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The Rouhani Tsunami: A Presidential Phone Call Offers Another Iranian Surprise

U.S. Secretary of State John Kerry (L) and Iran's Foreign Minister Mohammad Javad Zarif (R) are seated during a meeting of the foreign ministers

Capping a week full of headlines, controversy, spectacle and schmoozing, Iran's new president Hassan Rouhani made history on Friday by concluding his inaugural visit to the United States with an unprecedented telephone conversation with U.S. President Barack Obama. In a perfect diplomatic minuet, the call was invited by Iranian officials and initiated by the White House. The conversation ended nearly 35 years of silence between the two leaderships and inspired hopes, as expressed by President Obama, that "we can reach a comprehensive solution" to the Iranian nuclear crisis and potentially even more — the start of a new relationship between America and Iran.

The phone call followed another historic first, a meeting between Iran's foreign minister, Mohammad Javad Zarif, and U.S. Secretary of State John Kerry. The news sparked giddiness among many Iranians on social media, where an account linked to Rouhani announced the call and recounted the details only moments before Obama spoke before a hastily-organized press conference in Washington, D.C. to do the same. However, upon his arrival at Tehran's Mehrbad airport, Iran's president was greeted with a more dissonant tone, as his effusive supporters were joined by a small group of hardliners hurling shoes and eggs in protest. It was a small but stark reminder of the obstacles the Iranian regime will have to navigate if it is to amend even slightly one of the defining elements of its raison d’être, antagonism toward America.

Still, it would be difficult to overstate how momentous a mere phone call is for both countries and for the international community, or how unexpected. The last direct conversation between the American and Iranian leaderships took place before the culmination of the 1979 revolution, as Mohammad Reza Shah prepared to leave his country and his throne for good. Months later, a meeting between leaders from Iran's first post-revolutionary government and then-U.S. national security advisor Zbigniew Brzezinski helped spark the seizure of the U.S. Embassy in Tehran, the ensuing hostage crisis and the formal rupture of bilateral relations that remains in place to this day.

The phone call represents the tip of an iceberg; it would not have been undertaken by this risk-averse White House without some concrete justification that Tehran's signaling could convey something more substantial. The contours of whatever lies beneath the charm offensive should become clear over the upcoming weeks and months, as the two sides engage in an accelerated effort to hammer out a nuclear accord.

It may take longer to ascertain the scope and scale of this development for Iran's domestic politics and its future evolution. After all, the forces that have generated this historic moment are still barely understood. Although President Obama campaigned on the notion of engaging with American adversaries, and even suggested in a 2007 debate that he would be willing to meet with Rouhani's predecessor, the notorious Mahmoud Ahmadinejad, the Iranian challenge proved more daunting and complex than he could have imagined. His early overtures were rebuffed, and Iran erupted into domestic upheaval and repression after Ahmadinejad's contested 2009 reelection. The dramatic intensification of sanctions exacerbated the hardening of Iranian politics, and until sometime in early June, it seemed impossible to conceive of an Iranian leadership willing or capable of direct dialogue with the government still vilified every Friday — including this one — as the 'Great Satan.'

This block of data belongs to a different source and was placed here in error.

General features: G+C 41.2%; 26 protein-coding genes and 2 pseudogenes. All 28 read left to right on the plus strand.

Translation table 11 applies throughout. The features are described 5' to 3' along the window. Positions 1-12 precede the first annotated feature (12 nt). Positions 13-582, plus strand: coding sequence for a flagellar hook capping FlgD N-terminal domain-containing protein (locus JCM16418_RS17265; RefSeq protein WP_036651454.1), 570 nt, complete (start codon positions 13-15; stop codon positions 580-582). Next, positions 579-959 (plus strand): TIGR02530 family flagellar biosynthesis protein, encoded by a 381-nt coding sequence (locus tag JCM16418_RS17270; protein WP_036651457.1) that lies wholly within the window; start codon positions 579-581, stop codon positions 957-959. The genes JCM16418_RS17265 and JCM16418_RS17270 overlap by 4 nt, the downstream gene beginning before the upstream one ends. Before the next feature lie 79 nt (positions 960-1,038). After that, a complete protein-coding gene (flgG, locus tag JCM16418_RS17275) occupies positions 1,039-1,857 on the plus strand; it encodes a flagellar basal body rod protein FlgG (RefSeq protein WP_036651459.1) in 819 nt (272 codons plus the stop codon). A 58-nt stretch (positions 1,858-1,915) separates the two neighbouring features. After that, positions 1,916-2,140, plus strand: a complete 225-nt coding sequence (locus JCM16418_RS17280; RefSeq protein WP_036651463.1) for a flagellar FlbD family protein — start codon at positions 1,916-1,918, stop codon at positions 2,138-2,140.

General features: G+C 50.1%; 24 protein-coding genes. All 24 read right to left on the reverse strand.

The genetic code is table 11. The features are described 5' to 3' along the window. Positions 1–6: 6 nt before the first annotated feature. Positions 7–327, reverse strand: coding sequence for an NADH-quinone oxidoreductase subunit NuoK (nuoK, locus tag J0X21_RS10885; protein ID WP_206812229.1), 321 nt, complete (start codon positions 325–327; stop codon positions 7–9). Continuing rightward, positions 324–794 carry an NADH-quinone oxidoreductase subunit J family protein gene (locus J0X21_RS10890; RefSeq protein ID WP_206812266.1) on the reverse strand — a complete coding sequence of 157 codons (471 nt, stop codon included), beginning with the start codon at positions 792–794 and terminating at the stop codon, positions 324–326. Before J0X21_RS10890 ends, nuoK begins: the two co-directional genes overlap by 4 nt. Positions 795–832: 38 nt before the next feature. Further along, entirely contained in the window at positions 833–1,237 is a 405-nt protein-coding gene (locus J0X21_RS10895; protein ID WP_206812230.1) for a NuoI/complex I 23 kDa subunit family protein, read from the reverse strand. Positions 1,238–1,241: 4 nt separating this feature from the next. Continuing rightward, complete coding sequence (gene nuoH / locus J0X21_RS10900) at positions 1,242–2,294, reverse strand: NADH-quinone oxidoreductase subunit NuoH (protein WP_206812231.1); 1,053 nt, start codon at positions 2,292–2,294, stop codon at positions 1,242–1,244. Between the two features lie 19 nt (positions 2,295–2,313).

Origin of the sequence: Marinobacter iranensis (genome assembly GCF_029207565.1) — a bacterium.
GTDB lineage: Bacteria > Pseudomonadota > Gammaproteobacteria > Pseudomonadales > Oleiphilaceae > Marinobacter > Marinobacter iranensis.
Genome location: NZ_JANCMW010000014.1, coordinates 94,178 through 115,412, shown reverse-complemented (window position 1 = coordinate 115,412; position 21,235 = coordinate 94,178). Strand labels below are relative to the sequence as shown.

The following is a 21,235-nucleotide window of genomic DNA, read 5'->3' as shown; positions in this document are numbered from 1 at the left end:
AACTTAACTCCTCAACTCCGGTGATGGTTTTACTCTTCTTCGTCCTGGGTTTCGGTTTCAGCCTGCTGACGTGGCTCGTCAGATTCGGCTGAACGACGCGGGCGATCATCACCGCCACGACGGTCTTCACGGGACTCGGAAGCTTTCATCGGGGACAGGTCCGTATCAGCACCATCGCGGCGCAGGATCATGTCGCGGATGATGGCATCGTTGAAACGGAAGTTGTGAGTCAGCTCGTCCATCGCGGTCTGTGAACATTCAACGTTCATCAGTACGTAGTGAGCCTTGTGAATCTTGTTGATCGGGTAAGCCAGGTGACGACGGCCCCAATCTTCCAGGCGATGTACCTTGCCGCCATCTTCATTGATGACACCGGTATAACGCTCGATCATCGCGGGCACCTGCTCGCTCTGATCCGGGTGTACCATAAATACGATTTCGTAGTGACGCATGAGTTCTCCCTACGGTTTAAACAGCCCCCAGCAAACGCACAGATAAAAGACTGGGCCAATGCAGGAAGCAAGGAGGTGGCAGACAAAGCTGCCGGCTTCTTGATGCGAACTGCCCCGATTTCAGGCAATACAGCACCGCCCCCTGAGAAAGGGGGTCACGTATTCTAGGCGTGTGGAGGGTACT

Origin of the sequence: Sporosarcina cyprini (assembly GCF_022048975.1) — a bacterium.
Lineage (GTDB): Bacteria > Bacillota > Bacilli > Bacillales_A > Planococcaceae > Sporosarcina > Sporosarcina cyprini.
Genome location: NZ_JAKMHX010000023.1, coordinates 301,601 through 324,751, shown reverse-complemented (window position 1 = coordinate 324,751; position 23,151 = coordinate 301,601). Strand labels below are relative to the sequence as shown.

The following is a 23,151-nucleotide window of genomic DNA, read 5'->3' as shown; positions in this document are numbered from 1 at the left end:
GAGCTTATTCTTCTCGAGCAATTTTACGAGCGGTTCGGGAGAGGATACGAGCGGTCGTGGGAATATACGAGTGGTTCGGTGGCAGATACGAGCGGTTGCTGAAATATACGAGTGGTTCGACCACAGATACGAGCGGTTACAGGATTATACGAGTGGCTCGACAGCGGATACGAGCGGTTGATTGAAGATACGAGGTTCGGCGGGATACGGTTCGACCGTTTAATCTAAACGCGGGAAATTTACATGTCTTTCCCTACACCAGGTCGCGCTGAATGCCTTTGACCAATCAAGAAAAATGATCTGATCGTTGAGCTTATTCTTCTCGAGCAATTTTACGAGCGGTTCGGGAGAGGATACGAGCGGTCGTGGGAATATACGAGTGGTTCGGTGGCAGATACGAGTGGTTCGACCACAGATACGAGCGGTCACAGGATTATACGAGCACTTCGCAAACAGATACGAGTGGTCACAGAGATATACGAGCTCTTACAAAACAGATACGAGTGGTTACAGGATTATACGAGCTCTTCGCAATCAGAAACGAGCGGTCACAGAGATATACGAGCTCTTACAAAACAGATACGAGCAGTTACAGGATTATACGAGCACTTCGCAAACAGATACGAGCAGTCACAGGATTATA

But as we watched, and wondered, Tehran appears to have engaged in a slow-motion process of recalibration, away from its collision course with the world and toward an end-point that remains profoundly uncertain. This shift has been long in the making, and probably can be traced to the events of 2009. Iran's epic turmoil was quickly subdued but left deep rifts in the establishment, many of whom were among the imprisoned. The following year, what had been a mostly American effort to penalize Tehran for its nuclear ambitions and support for terror went global, via a relentless series of economic restrictions that have halved the country's oil exports and blocked trade and access to any profits. Then in 2011, Ayatollah Ali Khamenei, Iran's supreme leader and its absolute authority on all policies, publicly repudiated his seemingly hand-picked president, a move that unleashed the barely-concealed hostilities among the regime's remaining defenders.